Wexler fizzles at CAB comedy show

Comedian Blake Wexler performs Tuesday in LaFetra Auditorium. Wexler has written for Comedy Central and worked on TV shows such as “Teachers” on TVLand and “Key & Peele.” During his performance sponsored by the Campus Activities Board, students had the opportunity to win movie tickets and enjoy complimentary Domino’s pizza. / Nadira Fatah
Comedian Blake Wexler performs Tuesday in LaFetra Auditorium. Wexler has written for Comedy Central and worked on TV shows such as “Teachers” on TVLand and “Key & Peele.” During his performance sponsored by the Campus Activities Board, students had the opportunity to win movie tickets and enjoy complimentary Domino’s pizza. / photo by Nadira Fatah

Taylor Bolanos
LV Life Editor

Not everyone has what it takes to make a crowd laugh, and even fewer comedians can engage a tough crowd for an hour.

“Anyone can tell a joke, not everyone can be funny,” comedian Blake Wexler said after his sketch hosted by the Campus Activities Board Tuesday night in LaFetra Auditorium.

Between jokes about dead animals, dating, ghosts and the stereotypical fraternity lifestyle, Wexler made an effort to engage the college audience with questions directed toward them. He also used a variety of comedic voices and self-deprecating jokes to draw laughs from the crowd.

“Dating is a nightmare, It’s like gambling,” Wexler said as he described the trials of dating. “‘I bet a $125 dinner that you’re not insane.’” And “Men are so annoying that girls have to buy themselves jewelry so men don’t buy them drinks.”

CAB comedy chairman and sophomore biology major Matt Ghanadian chose Wexler to perform for La Verne.

“I always ask, ‘What kind of comedians do you listen to,’” Ghanadian said. “The people (Wexler) looks up to are the people I listen to.”

Wexler started his comedy career in Philadelphia when he was 15 and later started doing stand up in Boston, but long gone are Wexler’s days of small stand-up shows.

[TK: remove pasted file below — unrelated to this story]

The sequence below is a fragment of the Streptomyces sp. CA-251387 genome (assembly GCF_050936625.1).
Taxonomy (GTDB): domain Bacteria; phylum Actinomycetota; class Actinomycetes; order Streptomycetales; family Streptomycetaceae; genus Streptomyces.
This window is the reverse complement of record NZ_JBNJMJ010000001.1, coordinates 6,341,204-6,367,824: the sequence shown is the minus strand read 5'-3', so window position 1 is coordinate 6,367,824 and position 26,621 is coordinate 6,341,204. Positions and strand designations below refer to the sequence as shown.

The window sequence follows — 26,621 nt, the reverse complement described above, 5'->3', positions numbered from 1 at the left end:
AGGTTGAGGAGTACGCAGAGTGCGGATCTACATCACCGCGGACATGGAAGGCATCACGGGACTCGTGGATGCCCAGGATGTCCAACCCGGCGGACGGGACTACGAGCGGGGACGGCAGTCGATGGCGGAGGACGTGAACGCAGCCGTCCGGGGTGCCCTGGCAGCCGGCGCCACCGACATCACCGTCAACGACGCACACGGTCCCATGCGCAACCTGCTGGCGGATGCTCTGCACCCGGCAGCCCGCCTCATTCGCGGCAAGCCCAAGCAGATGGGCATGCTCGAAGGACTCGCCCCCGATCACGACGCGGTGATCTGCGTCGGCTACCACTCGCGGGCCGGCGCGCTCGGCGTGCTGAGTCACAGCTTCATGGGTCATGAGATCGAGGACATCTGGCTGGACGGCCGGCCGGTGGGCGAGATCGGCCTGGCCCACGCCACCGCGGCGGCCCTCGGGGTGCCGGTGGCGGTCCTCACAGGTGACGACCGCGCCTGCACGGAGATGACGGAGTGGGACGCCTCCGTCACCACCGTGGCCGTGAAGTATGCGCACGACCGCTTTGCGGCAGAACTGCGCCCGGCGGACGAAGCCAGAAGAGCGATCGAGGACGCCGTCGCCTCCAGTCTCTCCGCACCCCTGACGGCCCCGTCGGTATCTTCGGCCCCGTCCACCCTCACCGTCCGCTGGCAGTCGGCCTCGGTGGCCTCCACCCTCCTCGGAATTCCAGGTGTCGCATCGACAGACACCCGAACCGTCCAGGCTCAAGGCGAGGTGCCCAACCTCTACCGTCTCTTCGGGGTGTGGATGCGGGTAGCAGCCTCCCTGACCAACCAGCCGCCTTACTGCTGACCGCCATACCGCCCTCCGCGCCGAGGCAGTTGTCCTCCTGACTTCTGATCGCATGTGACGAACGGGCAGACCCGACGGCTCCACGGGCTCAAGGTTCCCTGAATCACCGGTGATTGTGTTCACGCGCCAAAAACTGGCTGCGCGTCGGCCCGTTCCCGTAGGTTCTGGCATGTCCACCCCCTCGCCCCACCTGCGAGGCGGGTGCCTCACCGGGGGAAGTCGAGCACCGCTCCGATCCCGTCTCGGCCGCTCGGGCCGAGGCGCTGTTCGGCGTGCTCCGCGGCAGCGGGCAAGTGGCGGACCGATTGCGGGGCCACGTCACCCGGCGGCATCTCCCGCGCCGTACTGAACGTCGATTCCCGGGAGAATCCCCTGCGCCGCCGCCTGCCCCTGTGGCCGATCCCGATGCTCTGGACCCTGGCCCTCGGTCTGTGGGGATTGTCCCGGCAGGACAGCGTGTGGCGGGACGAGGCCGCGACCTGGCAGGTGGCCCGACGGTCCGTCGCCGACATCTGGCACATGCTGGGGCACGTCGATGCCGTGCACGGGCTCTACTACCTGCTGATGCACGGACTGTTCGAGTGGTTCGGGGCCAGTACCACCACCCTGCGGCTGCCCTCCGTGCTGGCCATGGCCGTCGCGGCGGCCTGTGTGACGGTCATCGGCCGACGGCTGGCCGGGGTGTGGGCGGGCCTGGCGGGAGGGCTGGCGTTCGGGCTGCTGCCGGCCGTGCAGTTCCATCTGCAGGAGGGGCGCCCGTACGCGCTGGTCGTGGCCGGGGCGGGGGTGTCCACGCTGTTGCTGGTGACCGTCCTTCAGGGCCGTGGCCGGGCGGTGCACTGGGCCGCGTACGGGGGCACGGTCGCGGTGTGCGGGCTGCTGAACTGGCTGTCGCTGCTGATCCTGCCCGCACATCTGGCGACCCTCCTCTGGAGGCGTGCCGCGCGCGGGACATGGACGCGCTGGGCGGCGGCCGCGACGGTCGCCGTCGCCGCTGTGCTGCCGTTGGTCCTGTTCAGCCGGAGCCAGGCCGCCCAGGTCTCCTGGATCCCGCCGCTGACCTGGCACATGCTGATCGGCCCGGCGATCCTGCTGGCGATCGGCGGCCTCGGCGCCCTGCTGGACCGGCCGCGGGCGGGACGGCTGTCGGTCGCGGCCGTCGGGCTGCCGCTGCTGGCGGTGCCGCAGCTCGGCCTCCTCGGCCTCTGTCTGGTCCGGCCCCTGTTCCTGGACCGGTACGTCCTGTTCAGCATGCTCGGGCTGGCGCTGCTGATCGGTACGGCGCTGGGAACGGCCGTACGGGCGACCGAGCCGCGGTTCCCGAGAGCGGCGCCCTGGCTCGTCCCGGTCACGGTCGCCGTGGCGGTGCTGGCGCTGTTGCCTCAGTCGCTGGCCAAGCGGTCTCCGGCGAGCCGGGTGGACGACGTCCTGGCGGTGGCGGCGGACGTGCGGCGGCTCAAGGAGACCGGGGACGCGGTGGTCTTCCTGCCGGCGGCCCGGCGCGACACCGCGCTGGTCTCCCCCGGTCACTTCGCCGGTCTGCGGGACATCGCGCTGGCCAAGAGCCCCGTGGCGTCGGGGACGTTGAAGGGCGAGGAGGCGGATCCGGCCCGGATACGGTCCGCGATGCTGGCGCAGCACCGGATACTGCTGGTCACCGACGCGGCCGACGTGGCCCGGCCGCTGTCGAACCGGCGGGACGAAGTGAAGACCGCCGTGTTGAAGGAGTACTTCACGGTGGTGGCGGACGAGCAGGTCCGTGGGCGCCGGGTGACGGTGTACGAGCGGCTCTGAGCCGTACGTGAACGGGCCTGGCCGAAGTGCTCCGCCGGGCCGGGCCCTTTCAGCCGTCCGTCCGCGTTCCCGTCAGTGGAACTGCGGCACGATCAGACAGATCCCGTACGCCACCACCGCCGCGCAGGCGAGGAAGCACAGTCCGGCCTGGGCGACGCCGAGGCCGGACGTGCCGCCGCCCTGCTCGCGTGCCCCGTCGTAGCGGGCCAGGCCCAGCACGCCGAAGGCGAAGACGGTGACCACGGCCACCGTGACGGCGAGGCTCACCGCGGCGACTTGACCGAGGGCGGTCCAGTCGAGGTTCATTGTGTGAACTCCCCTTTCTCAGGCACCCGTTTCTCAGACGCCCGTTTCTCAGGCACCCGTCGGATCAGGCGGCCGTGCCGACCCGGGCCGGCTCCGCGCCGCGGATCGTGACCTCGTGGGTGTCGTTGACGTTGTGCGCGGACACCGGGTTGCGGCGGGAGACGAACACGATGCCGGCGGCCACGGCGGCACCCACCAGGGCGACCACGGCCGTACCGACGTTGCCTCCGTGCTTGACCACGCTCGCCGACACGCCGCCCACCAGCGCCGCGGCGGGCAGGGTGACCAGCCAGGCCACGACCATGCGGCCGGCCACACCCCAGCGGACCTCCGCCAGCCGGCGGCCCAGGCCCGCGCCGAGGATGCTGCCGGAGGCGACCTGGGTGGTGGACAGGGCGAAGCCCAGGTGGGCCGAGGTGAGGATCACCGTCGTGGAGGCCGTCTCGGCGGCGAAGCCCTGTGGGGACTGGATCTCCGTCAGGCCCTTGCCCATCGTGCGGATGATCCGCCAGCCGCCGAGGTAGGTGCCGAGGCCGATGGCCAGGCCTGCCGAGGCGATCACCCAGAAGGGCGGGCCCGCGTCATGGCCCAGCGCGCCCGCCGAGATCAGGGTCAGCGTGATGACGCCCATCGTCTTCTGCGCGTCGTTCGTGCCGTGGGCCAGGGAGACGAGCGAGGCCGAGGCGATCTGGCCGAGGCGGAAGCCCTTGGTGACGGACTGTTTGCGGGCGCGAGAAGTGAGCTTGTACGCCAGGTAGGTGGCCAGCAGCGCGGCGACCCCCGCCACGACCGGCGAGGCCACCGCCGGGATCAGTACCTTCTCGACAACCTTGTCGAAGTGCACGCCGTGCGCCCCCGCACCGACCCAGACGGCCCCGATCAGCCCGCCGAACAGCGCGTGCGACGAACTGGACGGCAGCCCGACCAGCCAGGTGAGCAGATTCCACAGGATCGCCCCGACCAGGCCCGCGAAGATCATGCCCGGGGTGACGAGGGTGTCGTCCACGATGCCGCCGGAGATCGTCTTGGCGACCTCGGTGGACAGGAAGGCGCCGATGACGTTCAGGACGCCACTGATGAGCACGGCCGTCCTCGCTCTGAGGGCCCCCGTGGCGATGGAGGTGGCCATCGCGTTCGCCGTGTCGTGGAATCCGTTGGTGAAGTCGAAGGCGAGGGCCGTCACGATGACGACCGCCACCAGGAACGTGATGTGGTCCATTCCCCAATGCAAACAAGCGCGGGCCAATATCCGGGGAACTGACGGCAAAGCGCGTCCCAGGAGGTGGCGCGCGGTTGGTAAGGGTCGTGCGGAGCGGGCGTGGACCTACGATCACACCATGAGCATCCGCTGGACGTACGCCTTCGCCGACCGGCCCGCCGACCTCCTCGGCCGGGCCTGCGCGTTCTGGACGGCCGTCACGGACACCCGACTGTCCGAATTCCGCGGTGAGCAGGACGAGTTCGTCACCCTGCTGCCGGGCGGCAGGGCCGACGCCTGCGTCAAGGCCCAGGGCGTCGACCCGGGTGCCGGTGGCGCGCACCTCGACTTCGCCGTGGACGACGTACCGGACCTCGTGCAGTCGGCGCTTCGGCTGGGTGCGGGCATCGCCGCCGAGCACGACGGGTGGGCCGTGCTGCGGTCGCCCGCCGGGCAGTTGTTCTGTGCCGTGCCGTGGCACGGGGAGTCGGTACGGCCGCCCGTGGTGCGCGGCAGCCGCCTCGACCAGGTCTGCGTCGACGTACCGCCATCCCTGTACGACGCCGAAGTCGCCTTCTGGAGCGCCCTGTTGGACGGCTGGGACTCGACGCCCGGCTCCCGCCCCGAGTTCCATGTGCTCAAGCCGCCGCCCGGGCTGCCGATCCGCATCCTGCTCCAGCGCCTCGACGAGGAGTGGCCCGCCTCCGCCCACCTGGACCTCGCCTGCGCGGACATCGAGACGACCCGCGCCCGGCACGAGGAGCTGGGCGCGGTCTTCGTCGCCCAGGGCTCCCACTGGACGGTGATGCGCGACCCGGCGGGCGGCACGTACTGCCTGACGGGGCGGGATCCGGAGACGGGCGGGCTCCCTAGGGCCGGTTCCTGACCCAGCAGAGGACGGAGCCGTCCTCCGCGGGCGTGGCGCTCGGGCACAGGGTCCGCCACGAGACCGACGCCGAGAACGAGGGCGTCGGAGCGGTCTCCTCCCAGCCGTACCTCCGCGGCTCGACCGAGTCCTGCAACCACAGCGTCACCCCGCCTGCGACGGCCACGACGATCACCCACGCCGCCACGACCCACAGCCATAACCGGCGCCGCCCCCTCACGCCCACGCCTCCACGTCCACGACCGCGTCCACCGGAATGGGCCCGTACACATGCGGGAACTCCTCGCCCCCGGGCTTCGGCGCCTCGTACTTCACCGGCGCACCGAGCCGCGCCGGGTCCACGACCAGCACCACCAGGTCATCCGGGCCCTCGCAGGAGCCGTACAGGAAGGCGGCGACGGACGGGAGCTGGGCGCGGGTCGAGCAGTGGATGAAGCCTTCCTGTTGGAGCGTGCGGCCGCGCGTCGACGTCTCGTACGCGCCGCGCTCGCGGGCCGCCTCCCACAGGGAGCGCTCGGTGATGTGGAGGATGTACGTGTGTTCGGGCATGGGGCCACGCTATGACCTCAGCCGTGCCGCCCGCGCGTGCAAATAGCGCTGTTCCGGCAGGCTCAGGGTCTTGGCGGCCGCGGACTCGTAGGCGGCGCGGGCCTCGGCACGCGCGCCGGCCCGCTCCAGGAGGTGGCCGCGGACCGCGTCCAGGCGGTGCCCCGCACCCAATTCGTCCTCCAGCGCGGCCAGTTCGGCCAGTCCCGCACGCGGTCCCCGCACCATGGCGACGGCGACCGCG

He has been seen on Comedy Central and has performed for large crowds.

“It’s fun,” Wexler said. “You get to talk uninterrupted for an hour. I love talking about stuff that I think is stupid.”

With anecdotes and relatable stories from his life, Wexler held a fairly tame show that appealed to the audience.

“I think his humor is honestly universally funny. He doesn’t target certain groups or leave anyone out,” Ghanadian said.

Although sophomore kinesiology major Kirsten Contreras enjoyed the show she had several critiques.

“He kind of forgot where his jokes were going,” Contreras said.

Wexler kept his performance simple, but that may have worked against him.

“He was kind of plain,” Contreras said. “When you watch Kevin Hart, he has a lot of stuff going on. (Wexler) could have been more enthusiastic. I’d give him a ‘B’ on his performance. It wasn’t the best show I’ve seen at La Verne, but it made me laugh.”

With mixed reviews from the audience, Wexler encourages aspiring comedians to step out of their comfort zone.

“Just do it. Go to an open mic, go to a show,” Wexler said. “Go to an open mic, and you’ll see how people are. People aren’t great when they first start out.”

Taylor Bolanos can be reached at taylor.bolanos@laverne.edu.

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